• Video listening: racial discrimination in Brussels night clubs. Comprehension questions in French and sentences to translate using the recording. Yes, in the twenty-first century in Western Europe racial discrimination continues to thrive. Needless to say, this material supports the sub-themes of all the exam board A-levels, providing some useful background knowledge for AO4 (knowledge of culture).
  • Written texst on key events of the French Resistance in the Second World War. This is a set of short extracts followed by a choice of exercises which can be done orally or in writing. This is another good source of knowledge for the A-level exam (Edexcel and Eduqas/WJEC). 
  • Audio listening. This is an interview with a spokesperson for the Fondation Abbé-Pierre in which he answers questions from children about homelessness and poor housing in France and the role of the Fondation Abbé-Pierre. From the 1jour1actu online magazine. I have included various exercises including summary, translation and gap-fill. This could be used in the context of volunteering, poverty and homelessness.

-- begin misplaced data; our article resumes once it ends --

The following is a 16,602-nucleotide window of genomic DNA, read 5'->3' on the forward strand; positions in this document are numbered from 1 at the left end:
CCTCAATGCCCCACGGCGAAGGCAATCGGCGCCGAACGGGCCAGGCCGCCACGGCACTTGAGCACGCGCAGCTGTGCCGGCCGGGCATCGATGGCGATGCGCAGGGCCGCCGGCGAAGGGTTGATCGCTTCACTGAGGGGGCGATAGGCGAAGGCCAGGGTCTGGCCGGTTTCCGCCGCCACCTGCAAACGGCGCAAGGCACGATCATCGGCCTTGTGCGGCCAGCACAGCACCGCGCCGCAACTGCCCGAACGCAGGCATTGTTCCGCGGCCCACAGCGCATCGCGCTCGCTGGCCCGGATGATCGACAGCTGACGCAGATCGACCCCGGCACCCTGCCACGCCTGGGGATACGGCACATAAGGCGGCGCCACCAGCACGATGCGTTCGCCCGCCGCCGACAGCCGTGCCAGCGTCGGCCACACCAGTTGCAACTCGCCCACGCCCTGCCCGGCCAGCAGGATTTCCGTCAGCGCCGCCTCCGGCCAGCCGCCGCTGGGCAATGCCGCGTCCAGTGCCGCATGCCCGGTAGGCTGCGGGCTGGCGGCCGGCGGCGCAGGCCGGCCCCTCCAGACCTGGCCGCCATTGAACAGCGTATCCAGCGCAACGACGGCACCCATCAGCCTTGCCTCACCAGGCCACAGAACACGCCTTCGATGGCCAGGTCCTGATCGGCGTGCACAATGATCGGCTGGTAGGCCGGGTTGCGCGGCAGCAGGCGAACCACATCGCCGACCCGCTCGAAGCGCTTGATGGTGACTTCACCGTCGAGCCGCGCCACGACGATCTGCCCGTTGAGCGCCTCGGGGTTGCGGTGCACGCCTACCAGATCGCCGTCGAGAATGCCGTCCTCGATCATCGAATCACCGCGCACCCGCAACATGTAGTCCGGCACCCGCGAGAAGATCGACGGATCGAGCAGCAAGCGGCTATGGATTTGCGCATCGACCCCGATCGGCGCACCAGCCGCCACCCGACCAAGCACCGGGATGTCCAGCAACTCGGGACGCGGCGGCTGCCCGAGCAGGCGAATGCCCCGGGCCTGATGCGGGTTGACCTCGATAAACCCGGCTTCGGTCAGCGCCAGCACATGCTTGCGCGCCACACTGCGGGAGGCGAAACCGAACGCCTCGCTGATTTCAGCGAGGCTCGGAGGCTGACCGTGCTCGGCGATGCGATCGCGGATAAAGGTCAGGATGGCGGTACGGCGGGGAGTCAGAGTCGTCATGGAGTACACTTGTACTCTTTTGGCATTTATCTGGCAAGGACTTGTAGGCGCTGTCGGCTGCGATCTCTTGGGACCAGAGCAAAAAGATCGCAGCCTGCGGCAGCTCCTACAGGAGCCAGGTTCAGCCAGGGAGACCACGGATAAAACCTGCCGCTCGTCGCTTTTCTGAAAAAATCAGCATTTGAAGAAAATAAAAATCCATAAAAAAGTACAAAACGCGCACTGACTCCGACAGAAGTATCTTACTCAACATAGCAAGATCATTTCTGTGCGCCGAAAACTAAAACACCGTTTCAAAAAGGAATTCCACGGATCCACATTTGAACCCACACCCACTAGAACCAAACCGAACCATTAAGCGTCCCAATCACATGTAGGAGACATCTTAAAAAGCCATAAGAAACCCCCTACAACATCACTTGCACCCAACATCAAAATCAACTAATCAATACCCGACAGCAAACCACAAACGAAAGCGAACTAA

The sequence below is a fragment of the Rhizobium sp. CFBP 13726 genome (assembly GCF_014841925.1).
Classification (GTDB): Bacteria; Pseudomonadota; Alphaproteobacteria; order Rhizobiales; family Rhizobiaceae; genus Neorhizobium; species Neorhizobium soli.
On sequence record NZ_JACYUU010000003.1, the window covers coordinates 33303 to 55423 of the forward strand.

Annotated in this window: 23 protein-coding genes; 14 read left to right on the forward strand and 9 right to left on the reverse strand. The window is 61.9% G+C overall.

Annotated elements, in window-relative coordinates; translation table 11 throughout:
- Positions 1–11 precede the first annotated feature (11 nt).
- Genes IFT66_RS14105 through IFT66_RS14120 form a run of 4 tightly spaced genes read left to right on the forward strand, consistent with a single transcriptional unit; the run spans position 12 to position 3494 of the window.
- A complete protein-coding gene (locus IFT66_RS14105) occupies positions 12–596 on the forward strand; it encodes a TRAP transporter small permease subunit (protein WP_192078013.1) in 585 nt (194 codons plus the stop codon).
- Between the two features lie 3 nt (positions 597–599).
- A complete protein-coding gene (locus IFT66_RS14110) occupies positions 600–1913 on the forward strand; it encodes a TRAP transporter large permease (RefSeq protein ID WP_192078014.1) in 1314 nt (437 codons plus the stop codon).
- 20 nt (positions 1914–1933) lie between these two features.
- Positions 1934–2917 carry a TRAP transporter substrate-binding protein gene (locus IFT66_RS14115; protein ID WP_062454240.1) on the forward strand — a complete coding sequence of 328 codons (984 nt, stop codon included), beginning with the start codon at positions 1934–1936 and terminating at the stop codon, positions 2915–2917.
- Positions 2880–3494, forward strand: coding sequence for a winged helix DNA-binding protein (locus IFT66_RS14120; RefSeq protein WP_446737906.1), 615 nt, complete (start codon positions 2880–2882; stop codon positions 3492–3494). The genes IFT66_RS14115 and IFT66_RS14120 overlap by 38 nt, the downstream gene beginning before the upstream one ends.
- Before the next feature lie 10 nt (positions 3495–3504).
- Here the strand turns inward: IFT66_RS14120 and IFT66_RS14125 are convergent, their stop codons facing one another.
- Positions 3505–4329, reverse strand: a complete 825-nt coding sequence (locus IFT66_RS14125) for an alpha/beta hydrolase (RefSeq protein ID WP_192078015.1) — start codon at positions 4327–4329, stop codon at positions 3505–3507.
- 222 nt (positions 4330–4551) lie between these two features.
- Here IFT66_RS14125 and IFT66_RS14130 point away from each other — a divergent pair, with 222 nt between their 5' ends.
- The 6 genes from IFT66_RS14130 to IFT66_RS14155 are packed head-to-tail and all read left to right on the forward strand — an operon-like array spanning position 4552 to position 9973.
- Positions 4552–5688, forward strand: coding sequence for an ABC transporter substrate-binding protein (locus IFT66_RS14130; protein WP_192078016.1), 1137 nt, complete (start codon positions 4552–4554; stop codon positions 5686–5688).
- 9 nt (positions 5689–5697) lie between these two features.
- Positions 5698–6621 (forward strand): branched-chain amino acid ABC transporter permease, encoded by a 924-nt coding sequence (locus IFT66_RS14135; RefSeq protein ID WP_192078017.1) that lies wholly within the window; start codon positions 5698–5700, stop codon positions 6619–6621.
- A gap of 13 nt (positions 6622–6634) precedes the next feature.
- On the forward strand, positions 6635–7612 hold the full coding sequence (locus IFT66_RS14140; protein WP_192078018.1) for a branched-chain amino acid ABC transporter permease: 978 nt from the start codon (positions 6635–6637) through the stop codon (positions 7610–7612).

• Video listening. This is linked to a video in the 1jour1question series and is about why General de Gaulle is considered a hero of the French Republic. There is a gap-fill with transcription provided. The standard is quite easy. This fits well with Edexcel and Eduqas sub-themes. There are now five resources on this general topic area on the site, two readings and two listenings. 
  • Text and exercises about the occupation of France. Text, vocabulary to complete, gap-fill, sentence completion, creative oral work, translation both ways. Partial answers provided.